Go through each item and hunt down what you have in your house. Count items in use as 1. For example, if I have 1 bottle of dish detergent that I’m using at the kitchen sink and 1 extra under the sink, then I have 2. If the one at the sink is almost empty, I’ll just say that I have 1. I strongly suggest moving the extra items (the “stock” items that aren’t in use) to one central location. There’s a few reasons for that. If you have a central stock location then monitoring the amount in your stockroom is easy and doesn’t make you run all over the house to check your supply (super important when you live in a three story town house). It also makes efficient use of your space. By arranging your stockroom well, you can minimize the space you need and save under the kitchen sink for the items that are in use. Our stockroom consists of a whole closet and I can shop for 6 months of supplies at a time maximum and fit it all in. I do have to store toilet paper on each level if I do that though, so I prefer 4 months. Other huge “space hogs” are paper towels, diapers and wipes but we almost never use them. We use cloth towels that we sanitize in the wash for everything except “chicken juice”. We cloth diaper our infant, and our oldest (2.5 years), is getting potty trained in a few weeks so we already have enough disposables to last beyond that. If you had the same space, but used a ton of paper towels, diapers, toilet paper and wipes, I would suggest you shop for 2 months at a time, or overtake the corner of a guest bedroom. Some popular locations for your stockroom are a linen closet, a shelf installed above your washer dryer, a shelving unit in your basement, the closet in your guest room, or if need be, a corner shelf in a guest room. Okay, so that won’t exactly look gorgeous, but I bet all your guests will be impressed at how organized you are!
The tracker even lets you know when you’re below your minimum stock amounts! The quantity of those items will be highlighted in light pink when that happens.
Step 4: Determining Best Prices.
Look for the red circles in the diagram listed as step 4.
Time for some research. Get comfy on the couch and turn on The Vampire Diaries (or PBS kids, or Downton Abbey, whatever). Load your browser tabs with Amazon.com, Target.com, Walmart.com , and Google Search (or just click those links, they open in new tabs for you).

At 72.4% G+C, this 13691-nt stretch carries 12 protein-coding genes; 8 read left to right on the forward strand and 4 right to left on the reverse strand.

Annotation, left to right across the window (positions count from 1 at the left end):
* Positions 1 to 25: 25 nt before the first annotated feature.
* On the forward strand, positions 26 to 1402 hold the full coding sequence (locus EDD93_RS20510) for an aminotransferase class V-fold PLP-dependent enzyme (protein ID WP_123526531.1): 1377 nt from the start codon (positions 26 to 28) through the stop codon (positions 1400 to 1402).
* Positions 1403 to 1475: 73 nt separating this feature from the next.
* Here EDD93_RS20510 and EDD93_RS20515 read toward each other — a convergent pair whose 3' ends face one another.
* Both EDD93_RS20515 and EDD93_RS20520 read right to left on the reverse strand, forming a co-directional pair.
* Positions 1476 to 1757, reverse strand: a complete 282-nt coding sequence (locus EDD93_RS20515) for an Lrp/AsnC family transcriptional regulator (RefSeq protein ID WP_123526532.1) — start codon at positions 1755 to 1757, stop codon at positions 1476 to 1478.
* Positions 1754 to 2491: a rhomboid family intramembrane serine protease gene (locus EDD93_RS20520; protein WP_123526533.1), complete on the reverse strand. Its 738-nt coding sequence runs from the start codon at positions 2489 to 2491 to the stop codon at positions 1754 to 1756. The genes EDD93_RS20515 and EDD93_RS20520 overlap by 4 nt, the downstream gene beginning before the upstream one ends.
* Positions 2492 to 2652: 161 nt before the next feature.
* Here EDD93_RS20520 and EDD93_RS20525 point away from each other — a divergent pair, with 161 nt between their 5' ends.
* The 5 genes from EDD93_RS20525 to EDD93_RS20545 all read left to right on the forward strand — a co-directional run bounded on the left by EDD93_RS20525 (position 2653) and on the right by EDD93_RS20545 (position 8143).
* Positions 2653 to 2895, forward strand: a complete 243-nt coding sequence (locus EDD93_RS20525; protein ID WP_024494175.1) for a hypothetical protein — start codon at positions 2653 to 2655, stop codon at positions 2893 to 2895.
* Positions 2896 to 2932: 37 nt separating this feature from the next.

One at a time, search each place for the best price on what you use of the item. Use the google search feature to search for current prices at Costco, Aldi or other places (ex. Google Search: ALDI 2015 price paper towels). If you need help calculating the unit price (to determine the best price) click here. Once you determine the best price for the product, enter the unit of measurement into the spreadsheet, choose the store from the drop down menu and enter the unit price. You’ll notice on my sheet, that some things are listed by container (i.e. bottle) and some by amount (i.e. 32 oz.) The items listed by container are things that I want to have a certain brand of, and I purchase the same container every time. So there’s no need to list the price per oz. I know I’m going to buy the 80 oz. bottle for $6.99 every time. The products I list by oz. are products that I don’t have any brand preference with. I’ll purchase whatever is cheapest. Since different brands sell different sized containers, it’s important to know unit sizes so I know what’s actually cheaper. Important note: Stocking up isn’t the time to try a new brand. Don’t try an untested hand lotion and buy 10 bottles because it’s 20 cents cheaper than your favorite brand. If you end up hating the lotion, you’re stuck using something you hate, or you just wasted a ton of money.
Step 5: Use Rate in Weeks
Look for the red circle in the diagram listed as step 5.
This is the column where you list how long (in weeks) it takes to use up a container of product. Likely, when you start this, you won’t really know. That’s okay. Give it your best estimate and adjust as you go. If you want to get this perfect, read this post on how to determine your use rate on anything in the house. It makes budgeting so easy! You know exactly how much you need to buy and when. This spreadsheet factors in your use rate. When you’re planning a shopping trip in 4 months, it knows how much of your current stock you’ll have used up in four months and adjusts the number you need to buy accordingly. It also lets you know in the cells “weeks until depleted” how many weeks you can go on your current stock.
Step 6: Minimum Stock Amount
Look for the red circle in the diagram listed as step 6.
What is the minimum amount you want to have on hand? Plan this “minimum” based on how often you want to make trips (or if you’re super smart, just automate this on Target.com or Walmart.com and don’t worry about making trips.) I like to replenish the stock supply every 4 months.